Altogether, the ‘pen only hit ten batters–tied for least in the majors. The Royals have one of the greatest bullpens of this generation.

However, its efficacy will degrade with considerable additional use. It could conceivably fall back to 2012 levels. It would still be very good, but not dominant enough to keep the lead in as many must-win games. It will also put considerable strain on Ned Yost because he must squeeze more innings out of his starters, but hook them before they blow the game. It is a delicate balance and Royals fans will have to rely on Ned Yost’s gut. This is not a position we want to be in.

Mandatory Credit: Rob Grabowski-USA TODAY Sports

Wade Davis, Felipe Paulino, Will Smith, Yordano Ventura, Kyle Zimmer, and Danny Duffy will all get a hard look for a rotation spot in spring training. The Royals have a nice little pool of starting pitchers to browse, but none of them look capable of throwing 200 quality innings at the major league level. The team might re-sign Chen, but maybe not.

The bottom line is that the Royals need another innings-eater like Ervin Santana. Dayton Moore has frequently stated his distaste for the free agent market, but if he can’t re-sign Santana, he needs to clench his jaw, suck it up and crash the market like a wrecking ball, throwing offers and deals, wining and dining, shaking hands, slapping backs and whatever else he must to get another effective starter.

He could, of course, trade away valuable minor league commodities, but after the Wil Myers trade left a distinct bad flavor in the mouths of most Kansas Citians, he should at least try the free agent market first. Besides Santana, Matt Garza, Phil Hughes, Josh Johnson, Tim Lincecum, Hiroki Kuroda, and A.J. Burnett are on the prowl for a deal.

The Royals led the American League in ERA  in 2013 in large part to the team’s defense. Since Defensive Runs Saved (Rdrs) was first introduced in 2003, no team has saved more runs according to that metric than the 2013 Royals. The Royals also lead the league in Ultimate Zone Rating (UZR) by a whopping 28.8 runs. They have the most range. They have the strongest arms. They make dazzling highlight plays.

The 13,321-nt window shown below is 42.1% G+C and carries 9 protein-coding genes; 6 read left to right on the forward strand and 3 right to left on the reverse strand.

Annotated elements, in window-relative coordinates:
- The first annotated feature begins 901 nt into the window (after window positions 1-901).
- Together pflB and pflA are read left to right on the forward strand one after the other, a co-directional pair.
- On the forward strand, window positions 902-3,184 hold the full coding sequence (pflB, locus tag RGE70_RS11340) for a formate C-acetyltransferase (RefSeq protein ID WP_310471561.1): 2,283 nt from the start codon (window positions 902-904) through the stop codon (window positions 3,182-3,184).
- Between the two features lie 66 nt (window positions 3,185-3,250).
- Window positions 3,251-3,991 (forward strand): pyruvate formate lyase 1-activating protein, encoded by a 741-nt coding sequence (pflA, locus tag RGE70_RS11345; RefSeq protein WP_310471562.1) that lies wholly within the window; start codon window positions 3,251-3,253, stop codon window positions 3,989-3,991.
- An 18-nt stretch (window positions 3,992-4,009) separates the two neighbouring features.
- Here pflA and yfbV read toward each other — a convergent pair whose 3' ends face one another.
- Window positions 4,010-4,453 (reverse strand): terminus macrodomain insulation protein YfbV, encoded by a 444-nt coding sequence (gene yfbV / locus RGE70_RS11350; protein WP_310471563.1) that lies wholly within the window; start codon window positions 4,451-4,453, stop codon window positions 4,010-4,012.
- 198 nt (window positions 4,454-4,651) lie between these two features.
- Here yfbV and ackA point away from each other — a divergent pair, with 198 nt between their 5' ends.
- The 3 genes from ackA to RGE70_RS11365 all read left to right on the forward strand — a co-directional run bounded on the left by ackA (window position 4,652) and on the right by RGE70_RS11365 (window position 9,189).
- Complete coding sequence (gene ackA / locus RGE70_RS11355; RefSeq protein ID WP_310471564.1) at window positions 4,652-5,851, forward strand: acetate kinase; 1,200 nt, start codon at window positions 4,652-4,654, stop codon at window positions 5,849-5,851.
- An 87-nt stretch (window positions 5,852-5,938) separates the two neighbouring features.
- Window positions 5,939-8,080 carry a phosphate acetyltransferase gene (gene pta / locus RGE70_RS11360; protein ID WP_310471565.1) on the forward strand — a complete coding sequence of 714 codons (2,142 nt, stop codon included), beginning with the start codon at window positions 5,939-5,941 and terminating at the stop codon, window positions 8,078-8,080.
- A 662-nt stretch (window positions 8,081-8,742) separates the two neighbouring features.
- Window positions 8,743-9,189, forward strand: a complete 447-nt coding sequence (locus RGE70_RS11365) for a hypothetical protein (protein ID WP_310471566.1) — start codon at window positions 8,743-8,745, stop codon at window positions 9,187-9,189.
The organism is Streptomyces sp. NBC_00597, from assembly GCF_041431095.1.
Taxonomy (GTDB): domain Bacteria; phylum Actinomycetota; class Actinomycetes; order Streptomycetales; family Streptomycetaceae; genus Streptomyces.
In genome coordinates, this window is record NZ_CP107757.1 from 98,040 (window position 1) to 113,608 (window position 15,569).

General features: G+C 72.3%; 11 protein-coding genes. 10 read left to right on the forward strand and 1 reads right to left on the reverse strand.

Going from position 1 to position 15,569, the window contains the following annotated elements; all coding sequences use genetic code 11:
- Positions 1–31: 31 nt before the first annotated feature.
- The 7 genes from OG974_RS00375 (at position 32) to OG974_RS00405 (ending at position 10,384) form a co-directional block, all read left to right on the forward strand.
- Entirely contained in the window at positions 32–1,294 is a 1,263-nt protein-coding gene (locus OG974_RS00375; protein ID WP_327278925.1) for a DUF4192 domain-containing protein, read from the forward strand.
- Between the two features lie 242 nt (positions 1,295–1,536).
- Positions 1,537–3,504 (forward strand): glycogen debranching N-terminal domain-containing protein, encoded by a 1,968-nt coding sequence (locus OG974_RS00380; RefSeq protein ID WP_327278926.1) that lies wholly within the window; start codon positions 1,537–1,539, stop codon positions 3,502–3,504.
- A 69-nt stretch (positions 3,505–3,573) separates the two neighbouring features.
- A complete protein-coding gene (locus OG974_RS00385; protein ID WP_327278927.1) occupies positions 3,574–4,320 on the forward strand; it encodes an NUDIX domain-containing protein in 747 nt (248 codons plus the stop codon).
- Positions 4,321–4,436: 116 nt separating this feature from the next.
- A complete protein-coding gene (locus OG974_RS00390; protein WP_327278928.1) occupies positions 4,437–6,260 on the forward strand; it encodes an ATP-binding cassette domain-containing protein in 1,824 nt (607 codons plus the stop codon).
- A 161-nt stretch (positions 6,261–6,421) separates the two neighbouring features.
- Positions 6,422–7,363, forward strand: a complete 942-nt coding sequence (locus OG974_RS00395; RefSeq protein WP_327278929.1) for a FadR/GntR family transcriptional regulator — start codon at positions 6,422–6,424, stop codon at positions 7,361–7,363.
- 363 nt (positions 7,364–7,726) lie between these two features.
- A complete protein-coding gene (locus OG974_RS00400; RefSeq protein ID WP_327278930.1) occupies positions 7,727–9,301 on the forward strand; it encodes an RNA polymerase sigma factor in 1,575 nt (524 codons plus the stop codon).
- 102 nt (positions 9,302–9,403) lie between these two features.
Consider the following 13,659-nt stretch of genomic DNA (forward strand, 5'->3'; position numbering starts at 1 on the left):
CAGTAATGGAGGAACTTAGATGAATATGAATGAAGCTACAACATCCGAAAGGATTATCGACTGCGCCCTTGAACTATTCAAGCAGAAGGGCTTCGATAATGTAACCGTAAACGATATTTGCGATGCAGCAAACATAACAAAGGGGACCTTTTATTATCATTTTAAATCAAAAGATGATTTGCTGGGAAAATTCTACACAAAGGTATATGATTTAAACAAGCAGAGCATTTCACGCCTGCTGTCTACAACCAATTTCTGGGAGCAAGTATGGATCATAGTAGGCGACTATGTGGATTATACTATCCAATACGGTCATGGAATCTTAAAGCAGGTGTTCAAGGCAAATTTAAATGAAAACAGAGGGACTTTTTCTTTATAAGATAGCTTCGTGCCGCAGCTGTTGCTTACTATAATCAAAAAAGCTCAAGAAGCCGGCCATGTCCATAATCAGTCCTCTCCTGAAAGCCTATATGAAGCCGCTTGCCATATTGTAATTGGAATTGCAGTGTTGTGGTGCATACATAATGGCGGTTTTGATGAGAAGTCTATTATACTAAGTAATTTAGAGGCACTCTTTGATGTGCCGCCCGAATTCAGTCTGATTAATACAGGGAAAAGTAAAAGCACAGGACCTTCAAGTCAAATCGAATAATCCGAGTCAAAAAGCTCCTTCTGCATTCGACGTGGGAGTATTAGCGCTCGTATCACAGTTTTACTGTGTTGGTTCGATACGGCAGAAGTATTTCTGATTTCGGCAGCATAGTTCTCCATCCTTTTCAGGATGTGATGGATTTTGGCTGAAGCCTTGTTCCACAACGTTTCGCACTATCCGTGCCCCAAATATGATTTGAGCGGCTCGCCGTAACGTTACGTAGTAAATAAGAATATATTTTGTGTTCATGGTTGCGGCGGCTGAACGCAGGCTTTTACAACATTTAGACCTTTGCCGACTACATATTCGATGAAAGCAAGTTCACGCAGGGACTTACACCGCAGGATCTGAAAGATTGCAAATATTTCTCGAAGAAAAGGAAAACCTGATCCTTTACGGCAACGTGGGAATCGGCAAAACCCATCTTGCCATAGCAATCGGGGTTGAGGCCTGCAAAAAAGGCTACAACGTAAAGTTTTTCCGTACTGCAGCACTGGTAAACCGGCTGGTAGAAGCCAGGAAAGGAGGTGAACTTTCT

Alex Gordon is probably a deserving lock for his third straight Gold Glove. He led the league in outfield assists and only made one error. Alcides Escobar once again ranked in the top 10 for most ESPN web gems. Lorenzo Cain was ESPN’s July defensive player of the month.

Salvador Perez. The man. The myth. The legend. He was voted an All-Star because of his work behind the plate. He’s in the league’s top five for gunning down base stealers. In most defensive categories, he ranks behind only Yadier Molina and Russell Martin. That makes him the best defensive catcher in the AL. If the 2013 Royals didn’t make so many errors, they’d have a legitimate case for the best defense in the modern baseball era.

The Royals would have had a real chance at the playoffs if it weren’t for the offense, who continued their seemingly endless collapse that began last season. With the same core lineup, the team scored 4.51 runs per game in 2011, 4.17 runs per game in 2012, and 4.0 runs per game in 2013. Alex Gordon and Billy Butler both cooled off after setting track records for excellence.

Royals second basemen combined for an embarrassing .600 OPS (.709 league average). Lorenzo Cain’s SLG dropped by 71 points this season. Right fielders combined for a .696 OPS (.741 league average).

Mike Moustakas has been an shameful disaster thus far. Alcides Escobar ranked dead last in OBP, OPS and OPS+ out of 140 qualifying hitters in MLB. He was 22% worse than the next-worse hitter in the American League. This can’t continue. With the exception of Hosmer at first base and Salvador Perez at catcher, the Royals need more production out of everyone else.

This year was a tale of two teams, a team that lost 75% of its games during one 20-something game streak and won 80% during another, a team with three All-Stars and three players who were too terrible to keep as regulars. The offense remained unsure of its footing all year. Pitching dominated. It was aggravating. It was exciting. In the end, the Royals were a team that kept us interested until the very end, which is a massive improvement over anything we’ve seen in a decade…or two.

Tags: Alex Gordon Eric Hosmer Kansas City Royals Mike Moustakas Ned Yost Salvador Perez